The story of Dacron® really begins with Dr Wallace Hume Carothers who led the research into basic organic chemistry. By 1930 he had synthesized the first polyester superpolymer which led to the invention of nylon.
Meanwhile, in the UK, ICI had made great strides with its development of polyester products and patented Terylene polyester. The firm for which Carothers worked, DuPont, purchased the US rights for this in 1945. By 1948 DuPont chemical engineers were using a production unit at their Seaford plant to develop 'Fiber V' - later to be patented in 1953 and renamed Dacron®. By 1954 it was hailed as a new wonder fabric.
Dacron® is actually Polyethylene terephthalate1 and is an extremely versatile thermoplastic made by the condensation reaction of ethylene glycol and terephthalic acid. It was initially used for the production of synthetic textile fibre for clothing and advertised as 'non-iron' and 'drip dry', both valuable properties for a fabric to possess. It found fame in the medical world when, in 1953, Michael E DeBakey developed the Dacron and Dacron-velour artificial grafts for replacing diseased arteries, using his wife's sewing machine to make the first graft. His Dacron artificial arteries are now used throughout the world in the surgical treatment of diseased vessels.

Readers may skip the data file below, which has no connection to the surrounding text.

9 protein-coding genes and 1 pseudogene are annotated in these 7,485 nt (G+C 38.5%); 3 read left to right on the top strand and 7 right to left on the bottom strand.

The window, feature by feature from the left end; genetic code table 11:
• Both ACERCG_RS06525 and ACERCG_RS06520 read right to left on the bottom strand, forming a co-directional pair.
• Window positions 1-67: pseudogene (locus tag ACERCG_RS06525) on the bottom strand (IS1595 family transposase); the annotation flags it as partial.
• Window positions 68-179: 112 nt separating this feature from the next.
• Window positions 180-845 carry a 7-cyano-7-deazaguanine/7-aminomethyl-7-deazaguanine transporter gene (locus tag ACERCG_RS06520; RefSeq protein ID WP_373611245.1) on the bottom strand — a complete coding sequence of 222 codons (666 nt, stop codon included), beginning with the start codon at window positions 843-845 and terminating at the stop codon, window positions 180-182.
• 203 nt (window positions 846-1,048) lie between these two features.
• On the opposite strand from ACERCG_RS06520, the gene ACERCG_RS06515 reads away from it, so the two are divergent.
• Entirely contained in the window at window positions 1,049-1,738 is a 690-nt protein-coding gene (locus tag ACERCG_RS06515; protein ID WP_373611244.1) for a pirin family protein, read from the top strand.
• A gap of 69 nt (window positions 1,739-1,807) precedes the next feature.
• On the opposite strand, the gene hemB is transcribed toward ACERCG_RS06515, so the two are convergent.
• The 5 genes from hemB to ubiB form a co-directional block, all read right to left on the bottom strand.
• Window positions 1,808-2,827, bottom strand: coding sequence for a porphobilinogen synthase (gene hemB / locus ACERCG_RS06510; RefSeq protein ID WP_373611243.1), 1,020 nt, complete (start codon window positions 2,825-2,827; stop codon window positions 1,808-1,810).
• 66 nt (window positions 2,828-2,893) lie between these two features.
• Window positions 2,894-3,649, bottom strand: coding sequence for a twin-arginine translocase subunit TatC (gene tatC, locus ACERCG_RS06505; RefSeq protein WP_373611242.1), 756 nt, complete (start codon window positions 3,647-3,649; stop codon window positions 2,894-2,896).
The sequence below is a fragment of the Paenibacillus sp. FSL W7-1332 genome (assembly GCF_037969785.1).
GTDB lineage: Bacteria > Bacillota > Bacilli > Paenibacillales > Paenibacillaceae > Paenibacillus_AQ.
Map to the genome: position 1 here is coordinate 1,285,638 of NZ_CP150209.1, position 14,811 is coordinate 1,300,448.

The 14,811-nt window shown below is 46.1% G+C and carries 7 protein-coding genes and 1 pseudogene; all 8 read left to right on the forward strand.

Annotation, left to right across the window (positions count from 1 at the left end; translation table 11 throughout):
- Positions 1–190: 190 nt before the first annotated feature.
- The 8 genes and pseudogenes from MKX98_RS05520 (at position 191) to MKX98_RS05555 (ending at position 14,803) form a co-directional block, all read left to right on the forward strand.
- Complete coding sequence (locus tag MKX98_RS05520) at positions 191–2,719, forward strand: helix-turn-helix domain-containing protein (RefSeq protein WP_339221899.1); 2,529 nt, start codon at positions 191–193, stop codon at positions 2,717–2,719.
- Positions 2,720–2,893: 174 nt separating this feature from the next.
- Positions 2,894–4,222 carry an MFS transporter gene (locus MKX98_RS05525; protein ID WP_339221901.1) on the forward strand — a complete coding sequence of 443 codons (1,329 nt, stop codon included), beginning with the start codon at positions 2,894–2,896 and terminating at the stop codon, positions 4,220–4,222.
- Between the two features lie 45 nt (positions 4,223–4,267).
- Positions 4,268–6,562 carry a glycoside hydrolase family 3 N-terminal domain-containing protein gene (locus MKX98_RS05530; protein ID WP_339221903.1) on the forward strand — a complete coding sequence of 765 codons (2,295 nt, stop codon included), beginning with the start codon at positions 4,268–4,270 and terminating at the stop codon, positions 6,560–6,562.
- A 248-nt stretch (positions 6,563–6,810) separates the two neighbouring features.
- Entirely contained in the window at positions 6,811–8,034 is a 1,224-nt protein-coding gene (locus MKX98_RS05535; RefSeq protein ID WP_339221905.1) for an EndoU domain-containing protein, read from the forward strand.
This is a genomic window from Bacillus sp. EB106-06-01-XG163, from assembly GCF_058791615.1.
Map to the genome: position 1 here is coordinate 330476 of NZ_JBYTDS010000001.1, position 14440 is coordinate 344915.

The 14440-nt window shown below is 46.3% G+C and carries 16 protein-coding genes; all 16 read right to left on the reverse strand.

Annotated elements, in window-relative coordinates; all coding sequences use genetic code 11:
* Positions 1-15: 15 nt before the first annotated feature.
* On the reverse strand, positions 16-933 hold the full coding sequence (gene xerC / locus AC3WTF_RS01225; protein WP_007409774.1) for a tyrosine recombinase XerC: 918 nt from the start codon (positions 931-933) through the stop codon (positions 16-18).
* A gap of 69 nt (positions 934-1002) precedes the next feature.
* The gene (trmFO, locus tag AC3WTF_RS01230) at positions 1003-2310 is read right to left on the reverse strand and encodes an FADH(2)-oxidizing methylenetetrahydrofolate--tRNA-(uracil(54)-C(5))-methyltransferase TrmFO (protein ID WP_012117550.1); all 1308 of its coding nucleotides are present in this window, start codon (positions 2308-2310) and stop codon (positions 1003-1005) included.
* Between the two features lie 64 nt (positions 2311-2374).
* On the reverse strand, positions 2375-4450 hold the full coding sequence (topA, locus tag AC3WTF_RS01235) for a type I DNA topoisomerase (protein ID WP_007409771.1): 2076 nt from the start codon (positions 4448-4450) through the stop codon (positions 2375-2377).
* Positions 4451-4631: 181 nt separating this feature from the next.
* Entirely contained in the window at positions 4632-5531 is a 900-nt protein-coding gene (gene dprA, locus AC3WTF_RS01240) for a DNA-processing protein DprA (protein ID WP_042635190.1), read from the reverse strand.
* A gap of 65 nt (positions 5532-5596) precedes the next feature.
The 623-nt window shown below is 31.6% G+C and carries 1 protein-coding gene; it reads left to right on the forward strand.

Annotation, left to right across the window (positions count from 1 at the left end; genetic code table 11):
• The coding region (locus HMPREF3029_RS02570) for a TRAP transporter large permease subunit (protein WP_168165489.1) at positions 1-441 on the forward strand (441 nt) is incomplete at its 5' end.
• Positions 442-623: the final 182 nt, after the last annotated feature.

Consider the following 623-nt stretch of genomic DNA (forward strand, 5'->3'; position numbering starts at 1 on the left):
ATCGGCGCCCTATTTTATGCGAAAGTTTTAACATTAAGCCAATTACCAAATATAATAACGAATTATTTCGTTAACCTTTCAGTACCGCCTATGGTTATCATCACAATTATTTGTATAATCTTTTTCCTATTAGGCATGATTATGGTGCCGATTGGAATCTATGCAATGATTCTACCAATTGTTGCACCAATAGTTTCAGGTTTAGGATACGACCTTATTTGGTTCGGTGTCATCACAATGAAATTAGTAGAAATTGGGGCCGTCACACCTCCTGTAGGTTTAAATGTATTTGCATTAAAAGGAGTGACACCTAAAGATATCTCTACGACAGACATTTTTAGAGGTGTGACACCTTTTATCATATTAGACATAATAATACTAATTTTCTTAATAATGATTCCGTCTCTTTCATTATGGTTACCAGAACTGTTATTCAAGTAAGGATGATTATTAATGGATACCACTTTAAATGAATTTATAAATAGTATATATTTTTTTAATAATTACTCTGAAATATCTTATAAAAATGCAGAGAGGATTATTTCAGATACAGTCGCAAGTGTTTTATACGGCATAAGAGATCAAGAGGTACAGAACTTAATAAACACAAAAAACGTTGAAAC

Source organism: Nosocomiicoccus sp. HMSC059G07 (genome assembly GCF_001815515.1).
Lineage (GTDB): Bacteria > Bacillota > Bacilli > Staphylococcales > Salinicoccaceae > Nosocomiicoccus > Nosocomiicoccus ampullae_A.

Interesting/Amusing Uses of Dacron®
- Air-Supported Structures for the construction trade
- Aquarium nets
- Bras for the fuller figure
- Bow strings for archers
- Climbing ropes for mountaineers
- Clothing for all
- Fishing Line for anglers
- Gliders for the aeronautically inclined
- Inflatables for air, land and sea
- Modern Art construction
- Sails for yachts and racing dingies
- Soft Tops for convertables such as Porsche and Alfa Romeo
- Surgical grafts and sutures
- Toys and dolls including Barbie